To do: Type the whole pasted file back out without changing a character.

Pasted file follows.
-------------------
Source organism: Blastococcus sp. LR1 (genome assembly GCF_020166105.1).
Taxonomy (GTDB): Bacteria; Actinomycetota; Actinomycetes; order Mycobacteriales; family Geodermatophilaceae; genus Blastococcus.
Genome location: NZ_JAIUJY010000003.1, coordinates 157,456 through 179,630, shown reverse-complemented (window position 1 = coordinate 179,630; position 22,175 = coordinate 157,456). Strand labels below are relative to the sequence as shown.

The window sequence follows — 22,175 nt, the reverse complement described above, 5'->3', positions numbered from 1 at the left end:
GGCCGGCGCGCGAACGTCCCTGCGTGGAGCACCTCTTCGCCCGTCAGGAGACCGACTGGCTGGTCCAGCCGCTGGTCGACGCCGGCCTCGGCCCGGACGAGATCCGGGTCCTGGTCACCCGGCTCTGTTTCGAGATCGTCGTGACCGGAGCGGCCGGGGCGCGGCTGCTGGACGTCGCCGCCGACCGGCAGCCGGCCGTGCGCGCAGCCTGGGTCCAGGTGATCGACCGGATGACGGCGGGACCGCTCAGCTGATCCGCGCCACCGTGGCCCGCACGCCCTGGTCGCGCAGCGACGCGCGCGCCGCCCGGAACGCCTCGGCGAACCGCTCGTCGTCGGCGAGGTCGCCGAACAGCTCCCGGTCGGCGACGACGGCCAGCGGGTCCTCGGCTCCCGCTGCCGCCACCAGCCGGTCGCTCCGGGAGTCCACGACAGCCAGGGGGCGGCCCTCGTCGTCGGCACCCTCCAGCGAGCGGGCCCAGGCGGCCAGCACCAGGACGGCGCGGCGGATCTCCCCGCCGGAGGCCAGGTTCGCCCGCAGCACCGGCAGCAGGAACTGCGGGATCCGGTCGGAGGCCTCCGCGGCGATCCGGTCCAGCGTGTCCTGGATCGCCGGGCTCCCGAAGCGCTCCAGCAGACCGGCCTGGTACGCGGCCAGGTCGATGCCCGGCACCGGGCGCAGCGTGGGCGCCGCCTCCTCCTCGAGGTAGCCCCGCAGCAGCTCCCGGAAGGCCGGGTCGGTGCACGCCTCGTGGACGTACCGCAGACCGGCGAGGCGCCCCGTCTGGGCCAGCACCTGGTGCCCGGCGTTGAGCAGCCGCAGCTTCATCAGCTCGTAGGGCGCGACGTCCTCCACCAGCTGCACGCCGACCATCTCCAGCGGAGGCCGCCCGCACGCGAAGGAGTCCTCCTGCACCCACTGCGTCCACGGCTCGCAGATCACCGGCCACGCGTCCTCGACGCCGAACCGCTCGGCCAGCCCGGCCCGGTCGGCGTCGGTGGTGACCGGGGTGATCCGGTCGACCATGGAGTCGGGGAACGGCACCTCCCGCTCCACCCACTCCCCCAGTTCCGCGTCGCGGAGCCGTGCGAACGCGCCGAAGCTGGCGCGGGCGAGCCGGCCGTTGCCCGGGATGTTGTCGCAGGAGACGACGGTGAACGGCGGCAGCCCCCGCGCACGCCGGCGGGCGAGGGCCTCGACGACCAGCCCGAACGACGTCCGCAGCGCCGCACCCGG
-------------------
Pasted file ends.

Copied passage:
Source organism: Blastococcus sp. LR1 (genome assembly GCF_020166105.1).
Taxonomy (GTDB): Bacteria; Actinomycetota; Actinomycetes; order Mycobacteriales; family Geodermatophilaceae; genus Blastococcus.
Genome location: NZ_JAIUJY010000003.1, coordinates 157,456 through 179,630, shown reverse-complemented (window position 1 = coordinate 179,630; position 22,175 = coordinate 157,456). Strand labels below are relative to the sequence as shown.

The window sequence follows — 22,175 nt, the reverse complement described above, 5'->3', positions numbered from 1 at the left end:
GGCCGGCGCGCGAACGTCCCTGCGTGGAGCACCTCTTCGCCCGTCAGGAGACCGACTGGCTGGTCCAGCCGCTGGTCGACGCCGGCCTCGGCCCGGACGAGATCCGGGTCCTGGTCACCCGGCTCTGTTTCGAGATCGTCGTGACCGGAGCGGCCGGGGCGCGGCTGCTGGACGTCGCCGCCGACCGGCAGCCGGCCGTGCGCGCAGCCTGGGTCCAGGTGATCGACCGGATGACGGCGGGACCGCTCAGCTGATCCGCGCCACCGTGGCCCGCACGCCCTGGTCGCGCAGCGACGCGCGCGCCGCCCGGAACGCCTCGGCGAACCGCTCGTCGTCGGCGAGGTCGCCGAACAGCTCCCGGTCGGCGACGACGGCCAGCGGGTCCTCGGCTCCCGCTGCCGCCACCAGCCGGTCGCTCCGGGAGTCCACGACAGCCAGGGGGCGGCCCTCGTCGTCGGCACCCTCCAGCGAGCGGGCCCAGGCGGCCAGCACCAGGACGGCGCGGCGGATCTCCCCGCCGGAGGCCAGGTTCGCCCGCAGCACCGGCAGCAGGAACTGCGGGATCCGGTCGGAGGCCTCCGCGGCGATCCGGTCCAGCGTGTCCTGGATCGCCGGGCTCCCGAAGCGCTCCAGCAGACCGGCCTGGTACGCGGCCAGGTCGATGCCCGGCACCGGGCGCAGCGTGGGCGCCGCCTCCTCCTCGAGGTAGCCCCGCAGCAGCTCCCGGAAGGCCGGGTCGGTGCACGCCTCGTGGACGTACCGCAGACCGGCGAGGCGCCCCGTCTGGGCCAGCACCTGGTGCCCGGCGTTGAGCAGCCGCAGCTTCATCAGCTCGTAGGGCGCGACGTCCTCCACCAGCTGCACGCCGACCATCTCCAGCGGAGGCCGCCCGCACGCGAAGGAGTCCTCCTGCACCCACTGCGTCCACGGCTCGCAGATCACCGGCCACGCGTCCTCGACGCCGAACCGCTCGGCCAGCCCGGCCCGGTCGGCGTCGGTGGTGACCGGGGTGATCCGGTCGACCATGGAGTCGGGGAACGGCACCTCCCGCTCCACCCACTCCCCCAGTTCCGCGTCGCGGAGCCGTGCGAACGCGCCGAAGCTGGCGCGGGCGAGCCGGCCGTTGCCCGGGATGTTGTCGCAGGAGACGACGGTGAACGGCGGCAGCCCCCGCGCACGCCGGCGGGCGAGGGCCTCGACGACCAGCCCGAACGACGTCCGCAGCGCCGCACCCGG